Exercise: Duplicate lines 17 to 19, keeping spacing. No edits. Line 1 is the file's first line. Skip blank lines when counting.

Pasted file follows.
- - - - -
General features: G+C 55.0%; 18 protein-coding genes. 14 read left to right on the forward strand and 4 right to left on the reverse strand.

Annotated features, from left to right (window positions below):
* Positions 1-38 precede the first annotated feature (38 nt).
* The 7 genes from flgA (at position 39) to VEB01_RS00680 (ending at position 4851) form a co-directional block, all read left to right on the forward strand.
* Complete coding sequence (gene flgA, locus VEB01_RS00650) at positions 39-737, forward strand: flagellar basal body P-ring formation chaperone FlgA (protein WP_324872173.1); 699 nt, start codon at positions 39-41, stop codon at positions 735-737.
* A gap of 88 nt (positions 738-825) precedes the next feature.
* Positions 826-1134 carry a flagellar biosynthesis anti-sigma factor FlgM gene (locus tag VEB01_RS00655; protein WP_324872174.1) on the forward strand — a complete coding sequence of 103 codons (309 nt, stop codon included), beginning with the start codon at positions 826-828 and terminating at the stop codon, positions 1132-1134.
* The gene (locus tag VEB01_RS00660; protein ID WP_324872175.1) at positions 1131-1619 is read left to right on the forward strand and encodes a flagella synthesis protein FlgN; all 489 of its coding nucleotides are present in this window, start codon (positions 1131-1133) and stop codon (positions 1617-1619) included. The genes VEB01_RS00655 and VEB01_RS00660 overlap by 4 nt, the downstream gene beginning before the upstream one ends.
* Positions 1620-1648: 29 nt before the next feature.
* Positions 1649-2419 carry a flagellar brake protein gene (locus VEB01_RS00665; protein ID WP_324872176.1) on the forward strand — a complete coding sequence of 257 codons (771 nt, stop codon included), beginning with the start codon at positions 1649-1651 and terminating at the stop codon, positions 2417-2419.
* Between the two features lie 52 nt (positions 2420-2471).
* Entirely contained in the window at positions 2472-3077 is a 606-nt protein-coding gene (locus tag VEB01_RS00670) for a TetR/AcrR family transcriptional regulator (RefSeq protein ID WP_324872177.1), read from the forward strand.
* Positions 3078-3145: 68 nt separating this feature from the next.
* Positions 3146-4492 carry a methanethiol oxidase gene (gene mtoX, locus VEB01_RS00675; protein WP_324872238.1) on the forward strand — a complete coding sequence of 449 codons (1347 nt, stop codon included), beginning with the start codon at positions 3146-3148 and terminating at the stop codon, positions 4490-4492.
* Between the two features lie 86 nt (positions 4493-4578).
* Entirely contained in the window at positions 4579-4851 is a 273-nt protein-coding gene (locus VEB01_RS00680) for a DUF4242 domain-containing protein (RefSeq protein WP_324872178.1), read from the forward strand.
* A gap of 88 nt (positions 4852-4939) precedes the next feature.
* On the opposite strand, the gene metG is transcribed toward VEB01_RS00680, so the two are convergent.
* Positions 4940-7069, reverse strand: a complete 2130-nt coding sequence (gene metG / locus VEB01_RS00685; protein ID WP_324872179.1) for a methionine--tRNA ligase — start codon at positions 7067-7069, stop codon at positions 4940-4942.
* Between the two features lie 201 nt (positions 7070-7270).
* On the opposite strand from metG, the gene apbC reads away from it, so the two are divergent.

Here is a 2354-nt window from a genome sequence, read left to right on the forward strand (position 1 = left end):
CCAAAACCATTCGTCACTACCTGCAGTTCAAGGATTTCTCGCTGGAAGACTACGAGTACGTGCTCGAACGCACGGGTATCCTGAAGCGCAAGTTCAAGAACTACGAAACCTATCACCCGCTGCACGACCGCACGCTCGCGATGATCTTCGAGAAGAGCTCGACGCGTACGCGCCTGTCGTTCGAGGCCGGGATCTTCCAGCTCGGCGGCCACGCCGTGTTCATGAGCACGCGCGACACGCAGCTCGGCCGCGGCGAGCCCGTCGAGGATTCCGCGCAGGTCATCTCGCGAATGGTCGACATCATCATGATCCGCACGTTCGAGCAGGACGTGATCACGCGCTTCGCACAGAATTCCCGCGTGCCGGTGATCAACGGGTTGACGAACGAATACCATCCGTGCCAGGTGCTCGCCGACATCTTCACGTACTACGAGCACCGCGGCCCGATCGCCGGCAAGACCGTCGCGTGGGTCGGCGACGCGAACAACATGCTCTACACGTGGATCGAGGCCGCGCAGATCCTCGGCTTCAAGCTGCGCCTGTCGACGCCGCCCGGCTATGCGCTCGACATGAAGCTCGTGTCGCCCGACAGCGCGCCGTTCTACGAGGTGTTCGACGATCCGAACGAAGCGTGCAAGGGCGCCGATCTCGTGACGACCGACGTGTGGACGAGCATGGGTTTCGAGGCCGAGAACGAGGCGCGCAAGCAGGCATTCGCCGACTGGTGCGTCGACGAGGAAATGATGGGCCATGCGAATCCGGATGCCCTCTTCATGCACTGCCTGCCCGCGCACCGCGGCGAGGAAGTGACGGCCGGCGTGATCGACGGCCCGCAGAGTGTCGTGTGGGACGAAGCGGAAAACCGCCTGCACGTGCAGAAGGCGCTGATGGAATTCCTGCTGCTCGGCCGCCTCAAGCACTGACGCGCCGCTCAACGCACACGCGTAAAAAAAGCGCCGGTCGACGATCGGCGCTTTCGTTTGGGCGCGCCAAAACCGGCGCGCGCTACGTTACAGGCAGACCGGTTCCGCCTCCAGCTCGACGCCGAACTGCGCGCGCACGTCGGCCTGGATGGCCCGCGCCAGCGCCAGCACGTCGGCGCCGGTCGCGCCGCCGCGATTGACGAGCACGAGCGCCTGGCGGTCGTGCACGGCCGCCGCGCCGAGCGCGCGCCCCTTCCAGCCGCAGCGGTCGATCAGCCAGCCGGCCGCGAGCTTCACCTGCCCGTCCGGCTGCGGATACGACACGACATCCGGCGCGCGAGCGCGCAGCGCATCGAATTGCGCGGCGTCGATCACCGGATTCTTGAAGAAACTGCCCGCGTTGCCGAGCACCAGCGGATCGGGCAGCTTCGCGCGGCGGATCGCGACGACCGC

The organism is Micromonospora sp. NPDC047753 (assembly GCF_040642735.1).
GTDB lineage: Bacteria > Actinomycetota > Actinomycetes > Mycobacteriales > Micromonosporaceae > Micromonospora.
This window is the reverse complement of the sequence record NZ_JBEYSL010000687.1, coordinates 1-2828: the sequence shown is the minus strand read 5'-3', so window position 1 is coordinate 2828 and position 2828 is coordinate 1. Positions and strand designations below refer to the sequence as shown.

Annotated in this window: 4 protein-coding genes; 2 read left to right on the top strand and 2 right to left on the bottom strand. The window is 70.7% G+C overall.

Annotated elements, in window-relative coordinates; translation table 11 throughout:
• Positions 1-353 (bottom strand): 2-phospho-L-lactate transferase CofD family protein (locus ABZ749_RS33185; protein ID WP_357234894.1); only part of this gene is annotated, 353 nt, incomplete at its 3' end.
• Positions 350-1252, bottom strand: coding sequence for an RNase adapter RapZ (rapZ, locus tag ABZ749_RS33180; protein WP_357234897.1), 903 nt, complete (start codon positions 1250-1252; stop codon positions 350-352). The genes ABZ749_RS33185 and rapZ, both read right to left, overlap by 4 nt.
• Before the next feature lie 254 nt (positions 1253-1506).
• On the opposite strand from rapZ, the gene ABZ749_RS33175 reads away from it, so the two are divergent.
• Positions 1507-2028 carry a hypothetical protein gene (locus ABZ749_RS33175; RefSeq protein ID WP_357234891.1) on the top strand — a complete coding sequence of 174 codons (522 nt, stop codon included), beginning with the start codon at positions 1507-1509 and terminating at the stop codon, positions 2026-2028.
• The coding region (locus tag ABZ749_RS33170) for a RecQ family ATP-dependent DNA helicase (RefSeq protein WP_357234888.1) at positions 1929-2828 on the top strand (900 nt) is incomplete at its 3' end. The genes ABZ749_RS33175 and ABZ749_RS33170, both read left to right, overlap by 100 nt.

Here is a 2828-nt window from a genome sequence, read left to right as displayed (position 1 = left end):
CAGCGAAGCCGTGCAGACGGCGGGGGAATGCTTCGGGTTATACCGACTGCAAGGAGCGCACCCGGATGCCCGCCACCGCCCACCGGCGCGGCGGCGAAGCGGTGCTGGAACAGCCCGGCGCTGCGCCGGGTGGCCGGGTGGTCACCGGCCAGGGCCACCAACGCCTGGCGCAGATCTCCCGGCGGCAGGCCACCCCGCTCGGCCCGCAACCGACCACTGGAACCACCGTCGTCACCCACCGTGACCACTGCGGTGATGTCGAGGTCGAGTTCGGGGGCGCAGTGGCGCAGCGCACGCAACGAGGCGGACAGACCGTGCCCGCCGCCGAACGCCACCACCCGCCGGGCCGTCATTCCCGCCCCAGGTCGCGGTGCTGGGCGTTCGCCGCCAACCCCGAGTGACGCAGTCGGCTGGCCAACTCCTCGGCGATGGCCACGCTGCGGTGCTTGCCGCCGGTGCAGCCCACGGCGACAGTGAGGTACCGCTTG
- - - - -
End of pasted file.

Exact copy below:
* A gap of 88 nt (positions 4852-4939) precedes the next feature.
* On the opposite strand, the gene metG is transcribed toward VEB01_RS00680, so the two are convergent.
* Positions 4940-7069, reverse strand: a complete 2130-nt coding sequence (gene metG / locus VEB01_RS00685; protein ID WP_324872179.1) for a methionine--tRNA ligase — start codon at positions 7067-7069, stop codon at positions 4940-4942.